After a bit of a slow start, I have finished making the adjustments to the frame. It will be 1/8″ (3mm)thinner, which may not seem like much, but it brings the tops of the larger LEDs flush with the face of the frame. The rounded edges of the frame will have a larger radius, to give it a more sleek and rounded look. The back side will have a couple of modification as well that will aid in its manufacture. I needed to start with the frame as the changes will have an effect on the PC Board’s size and location of mounting holes.
I can’t believe it’s been two months since I graduated! I have (finally!) officially decided to make a kit available based on my Senior Project. It was actually in the back of my mind when I drafted my proposal the semester before. Truth be told, when I first thought of the idea several years ago, it was with the idea of selling it as a kit. Now it is finally going to happen!
There are numerous changes that need to be made. Most importantly, the PC Board will have to be re-spun to correct the RA4 output error. There are some other minor changes I want to make to the board as well. I want to make the frame a little thinner and make some other small modifications that will make producing it a bit easier. Finally, there are some additional features I want to add to the software – like the ability for it to keep time to a 50Hz reference as is used by the electric utilities in some other countries.
Today, I submitted my senior project! It consisted of my report (which turned out to be 41 pages, complete with pictures, schematics and references), a presentation poster (which I threw together one evening), and the video. I think it all came out pretty good. It is due by the 26th. I was hoping to get it in a week or two early, but some things ended up taking longer than I thought. It was a good thing that I planned to get it done early. I should get a grade by early next week.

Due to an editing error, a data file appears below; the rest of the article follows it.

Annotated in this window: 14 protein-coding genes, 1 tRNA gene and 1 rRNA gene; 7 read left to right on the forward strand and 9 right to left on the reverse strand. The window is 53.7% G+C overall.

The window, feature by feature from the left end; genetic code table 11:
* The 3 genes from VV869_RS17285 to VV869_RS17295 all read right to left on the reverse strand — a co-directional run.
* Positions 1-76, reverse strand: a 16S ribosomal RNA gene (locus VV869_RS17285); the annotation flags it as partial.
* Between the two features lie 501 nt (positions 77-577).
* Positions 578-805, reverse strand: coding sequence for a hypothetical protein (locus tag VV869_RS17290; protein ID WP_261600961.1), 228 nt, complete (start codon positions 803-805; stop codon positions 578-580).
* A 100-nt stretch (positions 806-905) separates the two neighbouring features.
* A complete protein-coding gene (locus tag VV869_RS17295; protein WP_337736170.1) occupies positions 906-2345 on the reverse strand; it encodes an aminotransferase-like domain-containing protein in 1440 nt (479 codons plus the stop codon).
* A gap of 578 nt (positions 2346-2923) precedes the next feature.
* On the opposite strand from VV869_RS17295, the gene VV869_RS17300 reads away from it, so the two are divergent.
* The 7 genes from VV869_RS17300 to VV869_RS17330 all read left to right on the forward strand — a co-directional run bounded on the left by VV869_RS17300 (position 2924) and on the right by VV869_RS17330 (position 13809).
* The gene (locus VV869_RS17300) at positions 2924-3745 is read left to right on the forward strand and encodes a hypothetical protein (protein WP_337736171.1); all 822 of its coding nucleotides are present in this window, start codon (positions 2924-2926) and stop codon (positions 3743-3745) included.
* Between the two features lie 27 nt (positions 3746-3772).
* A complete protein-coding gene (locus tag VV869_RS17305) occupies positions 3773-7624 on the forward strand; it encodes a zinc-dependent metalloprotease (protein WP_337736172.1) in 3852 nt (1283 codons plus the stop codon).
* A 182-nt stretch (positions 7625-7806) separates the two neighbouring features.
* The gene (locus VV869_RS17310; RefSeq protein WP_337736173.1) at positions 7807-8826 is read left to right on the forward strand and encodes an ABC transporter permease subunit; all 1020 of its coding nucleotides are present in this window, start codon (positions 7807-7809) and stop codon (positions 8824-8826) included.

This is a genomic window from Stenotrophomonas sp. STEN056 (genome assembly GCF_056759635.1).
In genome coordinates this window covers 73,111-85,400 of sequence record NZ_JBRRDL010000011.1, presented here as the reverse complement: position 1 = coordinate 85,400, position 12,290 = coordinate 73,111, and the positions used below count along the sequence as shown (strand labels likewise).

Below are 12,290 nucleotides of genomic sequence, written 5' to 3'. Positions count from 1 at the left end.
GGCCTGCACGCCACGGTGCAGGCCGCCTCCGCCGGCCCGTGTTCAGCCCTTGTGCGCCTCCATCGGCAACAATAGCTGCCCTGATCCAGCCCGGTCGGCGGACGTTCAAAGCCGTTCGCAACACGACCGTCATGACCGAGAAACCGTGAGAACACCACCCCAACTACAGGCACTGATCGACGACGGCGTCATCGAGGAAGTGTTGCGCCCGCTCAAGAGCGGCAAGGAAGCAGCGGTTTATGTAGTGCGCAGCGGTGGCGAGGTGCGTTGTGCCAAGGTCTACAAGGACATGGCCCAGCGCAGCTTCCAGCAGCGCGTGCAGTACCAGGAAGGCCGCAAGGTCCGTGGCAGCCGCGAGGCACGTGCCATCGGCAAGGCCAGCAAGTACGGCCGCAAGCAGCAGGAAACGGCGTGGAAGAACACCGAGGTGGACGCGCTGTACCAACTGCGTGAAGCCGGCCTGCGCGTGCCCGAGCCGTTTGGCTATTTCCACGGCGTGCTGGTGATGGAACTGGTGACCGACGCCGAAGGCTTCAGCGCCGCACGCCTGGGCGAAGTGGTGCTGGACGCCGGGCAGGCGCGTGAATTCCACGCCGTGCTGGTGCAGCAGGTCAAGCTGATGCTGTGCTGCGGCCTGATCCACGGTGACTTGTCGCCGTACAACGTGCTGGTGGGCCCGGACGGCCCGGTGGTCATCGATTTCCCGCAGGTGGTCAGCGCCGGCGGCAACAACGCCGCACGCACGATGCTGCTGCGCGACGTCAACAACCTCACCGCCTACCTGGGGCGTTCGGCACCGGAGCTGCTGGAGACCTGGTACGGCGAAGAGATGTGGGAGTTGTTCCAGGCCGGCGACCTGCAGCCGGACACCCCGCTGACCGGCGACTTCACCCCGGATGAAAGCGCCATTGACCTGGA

Update May 3: I got my grades! I scored 100% on all three: the report, the poster, and the video!!!! 😀
I have a friend, Joel, that has actually made a couple of movies. Although he is an amateur movie maker, his movies came out looking rather professional. He agreed to help me make my video. It was to be between 10 and 15 minutes long — points would be deducted if it’s under 10 minutes or over 15 minutes.
Joel said that if I came over after work on Friday, we could get the shooting done by 10pm and finish the editing by midnight or 1am at the latest. It turned out that we didn’t get finished with the shooting until about 1am! Then there was the editing!
Continue reading The video
The software is fully functional now. The clock’s software does not have everything I had hoped to implement, but it fully works as proposed! I really have to get the report finished. Of course, there are some specific requirements for the report including this suggestion concerning its length:
Although the quality of the report and the length of the report are not necessarily related, if you submit fewer than 15 pages for the combined introduction, discussion, and conclusions, you most likely have not adequately described your project, its history, your research, computer simulations, and the results.
Yikes! I still have a lot of work to do! And then there’s the video ….